Michael Gilmour has been in business for over 32 years and has both a BSC in Electronics and Computer Science and an MBA. He was the former vice-chairman of the Internet Industry Association in Australia and is in demand as a speaker at Internet conferences the world over. He has also recently published his first science fiction book, Battleframe.

Michael is passionate about working with online entrepreneurs to help them navigate their new ventures around the many pitfalls that all businesses face. Due to demands on his time, Michael may be contacted by clicking here for limited consulting assignments.

I've Just Seen The Future

I've Just Seen The Future

Last week I was walking with my wife through our local shopping mall and came across a Virtual Reality (VR) Samsung display. Without any hesitation at all we both donned headsets and headphones to experience what the latest and greatest VR was really like.

For those of you that are unfamiliar with VR it involves putting on some goggles and the images for each eye are slightly misaligned so that you get true 3D vision. The headphones are regular and are typically designed to block out any external noise. A head tracking device completes the kit so that when you move your head the images that you are viewing also move.

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I first experience VR about twenty years ago at the Walt Disney Imagineering labs and it was incredible so I was looking forward to seeing what the latest and greatest was like.

The VR gear that we were testing was built by kickstarter funded Oculus Rift (later purchased by Facebook for a couple of billion) and the headset used a Samsung Galaxy phone for displaying the images. It’s incredible how far the computing power of a phone has come!

What I was really looking for was immersion. That point in time where I actually believed that I was where my eyes and ears were telling me.

The simulation that I was experiencing was an ocean dive where I could swim with fish and eventually encounter a great white shark. It really was incredible to be able to look around and see everything. The actual shark encounter was pretty good although being eventually eaten and inside the stomach was a little macabre.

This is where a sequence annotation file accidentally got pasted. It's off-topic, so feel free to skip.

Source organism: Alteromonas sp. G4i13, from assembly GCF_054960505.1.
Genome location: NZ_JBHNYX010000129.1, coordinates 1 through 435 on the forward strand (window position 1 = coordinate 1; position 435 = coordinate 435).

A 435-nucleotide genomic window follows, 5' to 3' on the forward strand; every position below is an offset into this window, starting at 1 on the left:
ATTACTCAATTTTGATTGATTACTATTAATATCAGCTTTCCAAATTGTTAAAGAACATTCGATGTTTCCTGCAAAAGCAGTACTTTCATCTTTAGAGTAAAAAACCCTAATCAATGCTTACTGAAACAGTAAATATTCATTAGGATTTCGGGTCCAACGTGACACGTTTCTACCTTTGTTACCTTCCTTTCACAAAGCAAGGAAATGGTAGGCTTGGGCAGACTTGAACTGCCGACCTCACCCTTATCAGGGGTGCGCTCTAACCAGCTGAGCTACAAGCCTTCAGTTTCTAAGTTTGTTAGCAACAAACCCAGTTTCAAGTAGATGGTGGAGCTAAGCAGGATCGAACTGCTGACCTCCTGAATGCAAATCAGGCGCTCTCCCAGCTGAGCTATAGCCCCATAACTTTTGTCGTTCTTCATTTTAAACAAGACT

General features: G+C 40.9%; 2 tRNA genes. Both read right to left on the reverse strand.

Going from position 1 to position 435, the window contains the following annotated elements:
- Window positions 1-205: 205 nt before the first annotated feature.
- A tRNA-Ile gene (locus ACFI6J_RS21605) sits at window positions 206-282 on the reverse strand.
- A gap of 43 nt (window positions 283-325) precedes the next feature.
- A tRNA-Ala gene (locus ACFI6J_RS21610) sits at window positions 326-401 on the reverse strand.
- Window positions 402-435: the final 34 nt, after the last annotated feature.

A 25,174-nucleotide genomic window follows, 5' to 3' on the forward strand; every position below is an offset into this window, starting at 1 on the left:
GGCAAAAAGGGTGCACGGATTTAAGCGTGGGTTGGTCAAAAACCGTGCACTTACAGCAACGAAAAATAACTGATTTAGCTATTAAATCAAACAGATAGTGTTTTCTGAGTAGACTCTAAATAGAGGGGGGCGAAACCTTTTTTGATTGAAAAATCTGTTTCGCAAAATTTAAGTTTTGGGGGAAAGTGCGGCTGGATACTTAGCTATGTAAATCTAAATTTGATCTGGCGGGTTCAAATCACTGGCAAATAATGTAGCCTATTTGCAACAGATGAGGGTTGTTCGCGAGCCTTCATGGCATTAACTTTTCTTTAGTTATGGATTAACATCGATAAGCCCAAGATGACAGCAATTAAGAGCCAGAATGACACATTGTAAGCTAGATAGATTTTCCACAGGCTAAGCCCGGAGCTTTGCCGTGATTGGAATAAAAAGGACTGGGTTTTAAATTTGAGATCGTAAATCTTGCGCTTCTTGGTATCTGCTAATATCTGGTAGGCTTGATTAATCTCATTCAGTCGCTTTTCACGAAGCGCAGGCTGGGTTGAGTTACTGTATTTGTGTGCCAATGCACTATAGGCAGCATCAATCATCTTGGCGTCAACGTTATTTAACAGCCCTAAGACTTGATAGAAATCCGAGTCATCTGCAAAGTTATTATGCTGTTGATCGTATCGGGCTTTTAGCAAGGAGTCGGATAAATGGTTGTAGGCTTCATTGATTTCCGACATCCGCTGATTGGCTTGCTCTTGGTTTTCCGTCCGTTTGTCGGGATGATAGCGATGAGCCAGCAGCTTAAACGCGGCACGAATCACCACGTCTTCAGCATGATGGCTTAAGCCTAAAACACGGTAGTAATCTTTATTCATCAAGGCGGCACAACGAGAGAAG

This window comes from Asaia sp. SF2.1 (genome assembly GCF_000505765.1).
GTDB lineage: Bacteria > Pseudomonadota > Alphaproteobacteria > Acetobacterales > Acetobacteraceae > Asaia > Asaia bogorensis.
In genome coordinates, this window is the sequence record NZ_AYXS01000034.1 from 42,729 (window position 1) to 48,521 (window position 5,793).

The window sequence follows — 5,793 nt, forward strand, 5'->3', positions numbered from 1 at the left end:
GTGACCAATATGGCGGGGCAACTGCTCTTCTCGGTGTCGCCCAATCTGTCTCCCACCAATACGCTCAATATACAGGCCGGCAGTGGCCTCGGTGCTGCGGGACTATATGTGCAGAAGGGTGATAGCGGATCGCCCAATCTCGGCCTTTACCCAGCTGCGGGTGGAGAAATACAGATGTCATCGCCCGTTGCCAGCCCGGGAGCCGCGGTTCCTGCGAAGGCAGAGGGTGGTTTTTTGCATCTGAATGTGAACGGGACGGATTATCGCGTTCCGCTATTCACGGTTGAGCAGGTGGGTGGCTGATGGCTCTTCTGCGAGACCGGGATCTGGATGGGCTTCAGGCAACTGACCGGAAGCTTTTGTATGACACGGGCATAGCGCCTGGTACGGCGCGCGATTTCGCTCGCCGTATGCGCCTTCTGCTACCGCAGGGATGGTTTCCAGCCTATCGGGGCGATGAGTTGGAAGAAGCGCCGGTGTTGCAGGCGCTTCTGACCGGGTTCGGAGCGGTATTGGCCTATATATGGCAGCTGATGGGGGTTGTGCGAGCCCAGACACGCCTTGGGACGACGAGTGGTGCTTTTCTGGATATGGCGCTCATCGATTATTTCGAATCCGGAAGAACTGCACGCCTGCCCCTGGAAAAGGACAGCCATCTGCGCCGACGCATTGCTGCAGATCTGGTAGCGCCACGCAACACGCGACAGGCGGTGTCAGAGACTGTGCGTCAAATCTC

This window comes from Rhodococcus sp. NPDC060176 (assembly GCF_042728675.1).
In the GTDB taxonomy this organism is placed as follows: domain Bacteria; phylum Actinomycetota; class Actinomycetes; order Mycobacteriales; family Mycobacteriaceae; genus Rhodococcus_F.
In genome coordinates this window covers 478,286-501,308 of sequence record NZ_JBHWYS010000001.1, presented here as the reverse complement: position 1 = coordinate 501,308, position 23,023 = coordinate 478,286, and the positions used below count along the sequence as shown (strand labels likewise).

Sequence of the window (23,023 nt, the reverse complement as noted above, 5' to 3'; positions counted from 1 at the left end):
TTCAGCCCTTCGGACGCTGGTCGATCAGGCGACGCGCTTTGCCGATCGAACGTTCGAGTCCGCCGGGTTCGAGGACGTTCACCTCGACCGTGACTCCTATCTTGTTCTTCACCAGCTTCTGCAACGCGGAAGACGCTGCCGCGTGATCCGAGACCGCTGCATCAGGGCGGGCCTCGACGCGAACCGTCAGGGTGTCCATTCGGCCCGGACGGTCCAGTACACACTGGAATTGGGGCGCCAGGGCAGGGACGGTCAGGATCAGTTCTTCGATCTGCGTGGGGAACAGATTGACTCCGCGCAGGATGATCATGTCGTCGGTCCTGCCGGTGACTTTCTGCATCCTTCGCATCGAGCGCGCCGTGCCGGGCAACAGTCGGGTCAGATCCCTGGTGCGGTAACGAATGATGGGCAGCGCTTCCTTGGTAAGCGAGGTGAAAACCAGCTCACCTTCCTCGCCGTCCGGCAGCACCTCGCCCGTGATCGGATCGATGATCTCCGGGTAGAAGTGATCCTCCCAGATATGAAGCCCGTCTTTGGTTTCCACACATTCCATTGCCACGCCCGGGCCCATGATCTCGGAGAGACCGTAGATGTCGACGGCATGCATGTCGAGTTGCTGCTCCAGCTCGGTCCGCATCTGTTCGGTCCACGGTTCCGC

I found the head tracking and the displaying of the images really good. I’d move my head and the image would instantly follow. In the past this would create a sense of motion sickness as the image would lag behind your movement. The only time I did feel a little off was when the simulation moved me up towards the boat. I was doing anything and yet I was moving….this was a little off-putting.

For a device that will sell for a few hundred dollars it was an amazing experience. It has the potential to bring a whole new level of meaning to tele-computing, gaming and education.

For instance, could you imagine your classroom teacher talking about Neil Armstrong landing on the moon and the whole class was waiting for him as he stepped down the off the Lunar Module! Now, that’s a whole new level of education!

Right now Sony, Oculus and Samsung are the forerunners in VR technology. There are quite a number of smaller startups doing some interesting things as well to facilitate the integration of movement and doing things such as simulating your hand in the virtual environment. All really cool stuff!

If you get a chance, I would highly recommend trying it out. VR is almost there but I’m sure with a bit more time that it will truly be a world changing technology. BTW – Oculus is planning on releasing their commercial headset around mid-next year.

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Michael Gilmour has been in business for over 32 years and has both a BSC in Electronics and Computer Science and an MBA. He was the former vice-chairman of the Internet Industry Association in Australia and is in demand as a speaker at Internet conferences the world over. Michael is passionate about working with online entrepreneurs to help them navigate their new ventures around the many pitfalls that all businesses face.
Click here to arrange time with Michael
Click here to advertising on whizzbangsblog.com

Recent Comments
mgilmour
It's going to be really interesting as the line between reality and illusion becomes blurred. I actually believe that this could b... Read More
25 November 2014
mgilmour
I'm in with this Kassey!
25 November 2014
mgilmour
LOL! What more can I say!
25 November 2014
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10 Comments

Skunk works and visions

Skunk works and visions

About eighteen months ago I started writing a series of episodes for a science fiction website that I started. Over time this grew into a manuscript of 106,000 words and this week a lot of the final pieces of publishing my first novel finally fell into place.

For a start I purchased a block of ISBN numbers. These numbers are used to uniquely identify each version of a book (eg. ebook, paper back) for libraries, shops etc. It was a great feeling buying the “codes” that my own book will be designated by.

Just yesterday, I commissioned an artist to do the front cover…..you’ve got to have a decent looking cover as many people will judge the book by it. So where did I find the artist? I perused thousands of illustrations from artists all over the world at DeviantArt.com (it’s a great site). I then narrowed down the selection to about five artists I thought best represented what I was after. Of the five artists, three responded and I interviewed each from there.